A breakdown of the Detroit Lions' 2018 free-agent signings:
The Lions signed Williams, who was cut by Tennessee earlier this year after completing just one season of a three-year contract. Here's a closer look at the signing:
Grade: B-minus. Detroit needed to add experience on the interior of its defensive line and had to improve its run defense after departures in free agency and struggles in the second half of last season. Williams should help, but he doesn't come without risk.
What it means: The Lions had to find a replacement for Haloti Ngata, who left for Philadelphia last week in free agency. In the 6-foot-3, 313-pounds Williams, they get a space-eater in the middle who is good against the run. It also could help solve Detroit's pass-rush woes if Williams can create enough attention in the middle of the line to help free up defensive ends Ezekiel Ansah and Kerry Hyder. Williams, a 2013 first-round pick, has Super Bowl experience with the Denver Broncos and understands what it takes to be part of a top-rated defense. It's a signing that could be an improvement over what Detroit had in Ngata and makes the Lions younger at the position with the 29-year-old Williams.
What’s the risk: This will be Williams' third team in three seasons, having gone from Denver in 2016 to Tennessee last season and now Detroit. That should be a concern. He's also not a great pass-rusher, so the Lions still are going to have to find some help in that area. How big of a risk this deal is will depend on the numbers, particularly with other defensive linemen (particularly Johnathan Hankins) still on the market.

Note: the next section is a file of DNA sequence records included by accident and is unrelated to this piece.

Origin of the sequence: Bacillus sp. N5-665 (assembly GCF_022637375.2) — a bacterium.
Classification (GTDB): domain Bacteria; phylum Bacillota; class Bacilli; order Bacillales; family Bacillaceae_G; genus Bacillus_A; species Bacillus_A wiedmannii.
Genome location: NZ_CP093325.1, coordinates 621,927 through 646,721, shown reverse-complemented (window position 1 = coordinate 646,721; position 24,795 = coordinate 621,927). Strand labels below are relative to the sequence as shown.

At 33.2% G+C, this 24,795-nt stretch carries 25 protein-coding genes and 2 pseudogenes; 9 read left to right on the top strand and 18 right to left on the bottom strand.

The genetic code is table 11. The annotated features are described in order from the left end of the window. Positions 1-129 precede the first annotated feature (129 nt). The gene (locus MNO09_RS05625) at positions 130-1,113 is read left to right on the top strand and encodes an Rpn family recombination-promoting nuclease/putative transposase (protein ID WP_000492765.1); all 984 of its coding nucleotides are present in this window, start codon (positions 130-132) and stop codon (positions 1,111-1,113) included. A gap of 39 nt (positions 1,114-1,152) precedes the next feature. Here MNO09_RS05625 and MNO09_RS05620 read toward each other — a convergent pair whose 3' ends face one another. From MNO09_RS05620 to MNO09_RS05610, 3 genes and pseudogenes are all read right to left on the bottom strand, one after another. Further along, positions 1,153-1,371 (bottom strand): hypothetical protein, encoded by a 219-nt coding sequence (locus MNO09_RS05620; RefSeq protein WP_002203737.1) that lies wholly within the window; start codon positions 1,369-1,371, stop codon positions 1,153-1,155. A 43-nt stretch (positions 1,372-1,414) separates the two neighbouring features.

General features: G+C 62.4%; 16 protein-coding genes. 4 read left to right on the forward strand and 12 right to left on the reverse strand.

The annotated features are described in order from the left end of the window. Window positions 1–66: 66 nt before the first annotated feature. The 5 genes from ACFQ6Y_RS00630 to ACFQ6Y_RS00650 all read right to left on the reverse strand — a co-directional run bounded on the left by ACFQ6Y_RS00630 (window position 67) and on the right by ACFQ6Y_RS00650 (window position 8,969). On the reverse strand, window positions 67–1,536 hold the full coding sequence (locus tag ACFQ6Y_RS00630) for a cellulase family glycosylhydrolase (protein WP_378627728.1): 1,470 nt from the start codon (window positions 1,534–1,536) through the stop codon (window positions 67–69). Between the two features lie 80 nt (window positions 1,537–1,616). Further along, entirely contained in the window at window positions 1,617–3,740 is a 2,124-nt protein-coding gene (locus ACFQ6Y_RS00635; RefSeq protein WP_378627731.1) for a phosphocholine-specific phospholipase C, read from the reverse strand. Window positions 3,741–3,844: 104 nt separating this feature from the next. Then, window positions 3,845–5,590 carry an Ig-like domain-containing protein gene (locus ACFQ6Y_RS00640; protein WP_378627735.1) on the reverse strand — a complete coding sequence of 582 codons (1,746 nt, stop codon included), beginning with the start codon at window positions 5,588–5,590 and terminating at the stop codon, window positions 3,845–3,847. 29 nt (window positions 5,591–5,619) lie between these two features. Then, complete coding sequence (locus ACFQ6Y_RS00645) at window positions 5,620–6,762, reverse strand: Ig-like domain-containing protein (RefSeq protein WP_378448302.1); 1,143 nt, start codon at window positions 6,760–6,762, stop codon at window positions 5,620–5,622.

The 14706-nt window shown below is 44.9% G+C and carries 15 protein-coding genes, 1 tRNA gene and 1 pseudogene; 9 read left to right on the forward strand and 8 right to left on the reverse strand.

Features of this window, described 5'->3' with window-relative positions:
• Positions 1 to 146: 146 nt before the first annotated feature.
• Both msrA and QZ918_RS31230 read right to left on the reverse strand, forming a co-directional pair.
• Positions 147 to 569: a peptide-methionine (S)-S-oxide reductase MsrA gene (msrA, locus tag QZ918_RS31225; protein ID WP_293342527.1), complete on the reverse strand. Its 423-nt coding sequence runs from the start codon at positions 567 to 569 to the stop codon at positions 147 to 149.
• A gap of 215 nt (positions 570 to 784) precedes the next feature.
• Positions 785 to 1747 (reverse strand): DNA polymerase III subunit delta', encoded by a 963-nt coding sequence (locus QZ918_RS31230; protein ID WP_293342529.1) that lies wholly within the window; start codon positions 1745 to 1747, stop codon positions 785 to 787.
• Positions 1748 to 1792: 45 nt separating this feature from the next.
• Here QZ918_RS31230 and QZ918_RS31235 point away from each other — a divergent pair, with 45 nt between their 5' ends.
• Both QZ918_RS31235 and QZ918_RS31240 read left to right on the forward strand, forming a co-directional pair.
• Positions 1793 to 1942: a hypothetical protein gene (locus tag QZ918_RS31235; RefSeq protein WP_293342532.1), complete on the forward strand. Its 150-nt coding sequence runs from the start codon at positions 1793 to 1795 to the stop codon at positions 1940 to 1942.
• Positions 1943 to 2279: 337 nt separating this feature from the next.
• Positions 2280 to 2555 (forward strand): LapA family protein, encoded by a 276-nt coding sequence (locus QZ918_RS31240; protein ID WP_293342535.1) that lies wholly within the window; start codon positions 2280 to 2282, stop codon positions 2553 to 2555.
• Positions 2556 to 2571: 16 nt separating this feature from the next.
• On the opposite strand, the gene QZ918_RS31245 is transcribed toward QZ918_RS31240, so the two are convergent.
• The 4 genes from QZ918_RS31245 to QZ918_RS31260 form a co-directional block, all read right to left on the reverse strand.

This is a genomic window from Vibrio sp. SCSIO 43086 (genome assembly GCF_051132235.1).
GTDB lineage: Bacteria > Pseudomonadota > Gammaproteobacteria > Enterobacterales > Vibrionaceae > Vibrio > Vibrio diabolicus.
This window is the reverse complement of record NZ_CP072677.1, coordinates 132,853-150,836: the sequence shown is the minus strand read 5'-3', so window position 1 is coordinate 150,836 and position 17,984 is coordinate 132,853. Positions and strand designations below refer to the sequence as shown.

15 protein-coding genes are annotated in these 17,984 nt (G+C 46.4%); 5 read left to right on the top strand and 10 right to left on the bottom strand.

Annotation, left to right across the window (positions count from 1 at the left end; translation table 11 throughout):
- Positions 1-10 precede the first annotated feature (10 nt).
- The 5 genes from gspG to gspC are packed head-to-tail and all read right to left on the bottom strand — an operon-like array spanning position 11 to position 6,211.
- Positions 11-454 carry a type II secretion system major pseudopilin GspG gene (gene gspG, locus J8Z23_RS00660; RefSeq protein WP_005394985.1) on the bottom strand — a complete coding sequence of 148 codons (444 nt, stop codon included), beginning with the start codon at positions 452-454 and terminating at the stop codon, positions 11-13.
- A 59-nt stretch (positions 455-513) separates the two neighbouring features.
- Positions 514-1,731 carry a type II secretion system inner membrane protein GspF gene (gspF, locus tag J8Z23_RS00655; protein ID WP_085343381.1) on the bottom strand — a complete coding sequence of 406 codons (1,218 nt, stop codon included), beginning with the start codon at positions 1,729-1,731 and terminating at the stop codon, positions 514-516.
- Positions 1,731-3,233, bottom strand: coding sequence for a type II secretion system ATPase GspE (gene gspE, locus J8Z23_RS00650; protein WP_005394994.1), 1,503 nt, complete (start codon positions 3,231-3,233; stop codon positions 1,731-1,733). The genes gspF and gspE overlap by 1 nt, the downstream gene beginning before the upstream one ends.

Luke Willson, TE
The Lions signed Willson, who spent the first five seasons of his career with the Seattle Seahawks. Here’s a closer look at the signing:
Grade: C. This is a fairly average signing but fills the veteran tight end role Darren Fells vacated when he left for Cleveland. Willson might be a better receiver than Fells, but he’s not nearly the receiver or caliber of tight end Eric Ebron was. The Lions cut Ebron a week ago and he landed with Indianapolis. So part of this grade has to do with the players the Lions lost as much as Willson coming in.
What it means: It’s a homecoming of sorts for Willson, who grew up in La Salle, Ontario. He has 89 career catches for 1,129 yards and 11 touchdowns in his five seasons, but he’s unlikely to be a playmaker considering his career highs are 22 catches and 362 yards in a season (both in 2014). The Lions are still going to be in the market for a tight end -- likely now in the draft, where they will try to find a replacement for Ebron, who had his issues but also showed flashes of being a playmaker.